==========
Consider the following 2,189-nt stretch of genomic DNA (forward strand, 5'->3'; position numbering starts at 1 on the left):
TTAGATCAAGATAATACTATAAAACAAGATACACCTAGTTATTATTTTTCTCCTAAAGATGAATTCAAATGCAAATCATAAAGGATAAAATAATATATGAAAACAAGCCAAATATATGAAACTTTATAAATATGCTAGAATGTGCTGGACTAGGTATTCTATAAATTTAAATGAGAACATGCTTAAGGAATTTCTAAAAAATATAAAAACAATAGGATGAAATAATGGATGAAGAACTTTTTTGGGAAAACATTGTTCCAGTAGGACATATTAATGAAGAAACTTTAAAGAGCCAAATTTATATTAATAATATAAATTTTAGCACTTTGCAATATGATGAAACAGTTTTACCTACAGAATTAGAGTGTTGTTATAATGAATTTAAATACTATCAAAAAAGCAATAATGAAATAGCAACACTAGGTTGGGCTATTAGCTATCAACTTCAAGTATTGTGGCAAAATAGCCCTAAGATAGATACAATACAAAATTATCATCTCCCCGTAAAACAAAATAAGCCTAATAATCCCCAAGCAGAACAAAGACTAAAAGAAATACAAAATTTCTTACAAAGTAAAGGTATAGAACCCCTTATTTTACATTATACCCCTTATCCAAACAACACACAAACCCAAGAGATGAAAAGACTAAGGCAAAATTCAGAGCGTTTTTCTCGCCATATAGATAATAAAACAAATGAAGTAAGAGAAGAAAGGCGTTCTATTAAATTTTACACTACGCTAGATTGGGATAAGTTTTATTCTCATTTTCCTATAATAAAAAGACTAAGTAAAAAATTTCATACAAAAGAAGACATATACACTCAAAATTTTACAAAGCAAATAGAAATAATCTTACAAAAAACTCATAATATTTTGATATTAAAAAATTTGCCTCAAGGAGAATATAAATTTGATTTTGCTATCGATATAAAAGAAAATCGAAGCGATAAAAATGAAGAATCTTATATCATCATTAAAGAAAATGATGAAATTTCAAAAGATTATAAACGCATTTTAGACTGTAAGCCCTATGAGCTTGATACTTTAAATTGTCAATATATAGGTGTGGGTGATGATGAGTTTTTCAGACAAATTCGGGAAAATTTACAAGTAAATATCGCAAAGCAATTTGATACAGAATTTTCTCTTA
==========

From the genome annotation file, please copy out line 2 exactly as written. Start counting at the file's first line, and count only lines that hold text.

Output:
TTAGATCAAGATAATACTATAAAACAAGATACACCTAGTTATTATTTTTCTCCTAAAGATGAATTCAAATGCAAATCATAAAGGATAAAATAATATATGAAAACAAGCCAAATATATGAAACTTTATAAATATGCTAGAATGTGCTGGACTAGGTATTCTATAAATTTAAATGAGAACATGCTTAAGGAATTTCTAAAAAATATAAAAACAATAGGATGAAATAATGGATGAAGAACTTTTTTGGGAAAACATTGTTCCAGTAGGACATATTAATGAAGAAACTTTAAAGAGCCAAATTTATATTAATAATATAAATTTTAGCACTTTGCAATATGATGAAACAGTTTTACCTACAGAATTAGAGTGTTGTTATAATGAATTTAAATACTATCAAAAAAGCAATAATGAAATAGCAACACTAGGTTGGGCTATTAGCTATCAACTTCAAGTATTGTGGCAAAATAGCCCTAAGATAGATACAATACAAAATTATCATCTCCCCGTAAAACAAAATAAGCCTAATAATCCCCAAGCAGAACAAAGACTAAAAGAAATACAAAATTTCTTACAAAGTAAAGGTATAGAACCCCTTATTTTACATTATACCCCTTATCCAAACAACACACAAACCCAAGAGATGAAAAGACTAAGGCAAAATTCAGAGCGTTTTTCTCGCCATATAGATAATAAAACAAATGAAGTAAGAGAAGAAAGGCGTTCTATTAAATTTTACACTACGCTAGATTGGGATAAGTTTTATTCTCATTTTCCTATAATAAAAAGACTAAGTAAAAAATTTCATACAAAAGAAGACATATACACTCAAAATTTTACAAAGCAAATAGAAATAATCTTACAAAAAACTCATAATATTTTGATATTAAAAAATTTGCCTCAAGGAGAATATAAATTTGATTTTGCTATCGATATAAAAGAAAATCGAAGCGATAAAAATGAAGAATCTTATATCATCATTAAAGAAAATGATGAAATTTCAAAAGATTATAAACGCATTTTAGACTGTAAGCCCTATGAGCTTGATACTTTAAATTGTCAATATATAGGTGTGGGTGATGATGAGTTTTTCAGACAAATTCGGGAAAATTTACAAGTAAATATCGCAAAGCAATTTGATACAGAATTTTCTCTTA